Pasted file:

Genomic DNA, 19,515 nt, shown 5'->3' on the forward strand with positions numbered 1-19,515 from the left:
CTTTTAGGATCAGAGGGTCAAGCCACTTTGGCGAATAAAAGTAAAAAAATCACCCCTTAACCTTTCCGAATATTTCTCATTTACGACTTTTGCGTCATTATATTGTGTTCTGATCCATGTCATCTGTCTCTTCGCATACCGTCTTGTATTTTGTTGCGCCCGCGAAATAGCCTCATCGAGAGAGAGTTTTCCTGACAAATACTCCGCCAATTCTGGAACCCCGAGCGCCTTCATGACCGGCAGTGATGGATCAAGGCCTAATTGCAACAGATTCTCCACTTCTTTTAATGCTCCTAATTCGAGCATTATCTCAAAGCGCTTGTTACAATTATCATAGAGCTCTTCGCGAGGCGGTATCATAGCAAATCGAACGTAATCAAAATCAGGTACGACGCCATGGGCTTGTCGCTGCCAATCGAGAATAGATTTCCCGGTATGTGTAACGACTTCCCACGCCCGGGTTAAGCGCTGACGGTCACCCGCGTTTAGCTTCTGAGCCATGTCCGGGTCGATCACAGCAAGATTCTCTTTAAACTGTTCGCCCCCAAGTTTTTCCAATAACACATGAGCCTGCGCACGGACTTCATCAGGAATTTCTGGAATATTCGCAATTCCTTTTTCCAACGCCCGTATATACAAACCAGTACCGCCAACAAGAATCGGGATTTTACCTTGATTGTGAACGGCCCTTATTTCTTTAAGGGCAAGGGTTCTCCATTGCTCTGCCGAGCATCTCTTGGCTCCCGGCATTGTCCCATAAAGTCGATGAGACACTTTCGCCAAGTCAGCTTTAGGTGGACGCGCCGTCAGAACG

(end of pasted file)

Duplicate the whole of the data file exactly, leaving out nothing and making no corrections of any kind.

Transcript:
Genomic DNA, 19,515 nt, shown 5'->3' on the forward strand with positions numbered 1-19,515 from the left:
CTTTTAGGATCAGAGGGTCAAGCCACTTTGGCGAATAAAAGTAAAAAAATCACCCCTTAACCTTTCCGAATATTTCTCATTTACGACTTTTGCGTCATTATATTGTGTTCTGATCCATGTCATCTGTCTCTTCGCATACCGTCTTGTATTTTGTTGCGCCCGCGAAATAGCCTCATCGAGAGAGAGTTTTCCTGACAAATACTCCGCCAATTCTGGAACCCCGAGCGCCTTCATGACCGGCAGTGATGGATCAAGGCCTAATTGCAACAGATTCTCCACTTCTTTTAATGCTCCTAATTCGAGCATTATCTCAAAGCGCTTGTTACAATTATCATAGAGCTCTTCGCGAGGCGGTATCATAGCAAATCGAACGTAATCAAAATCAGGTACGACGCCATGGGCTTGTCGCTGCCAATCGAGAATAGATTTCCCGGTATGTGTAACGACTTCCCACGCCCGGGTTAAGCGCTGACGGTCACCCGCGTTTAGCTTCTGAGCCATGTCCGGGTCGATCACAGCAAGATTCTCTTTAAACTGTTCGCCCCCAAGTTTTTCCAATAACACATGAGCCTGCGCACGGACTTCATCAGGAATTTCTGGAATATTCGCAATTCCTTTTTCCAACGCCCGTATATACAAACCAGTACCGCCAACAAGAATCGGGATTTTACCTTGATTGTGAACGGCCCTTATTTCTTTAAGGGCAAGGGTTCTCCATTGCTCTGCCGAGCATCTCTTGGCTCCCGGCATTGTCCCATAAAGTCGATGAGACACTTTCGCCAAGTCAGCTTTAGGTGGACGCGCCGTCAGAACG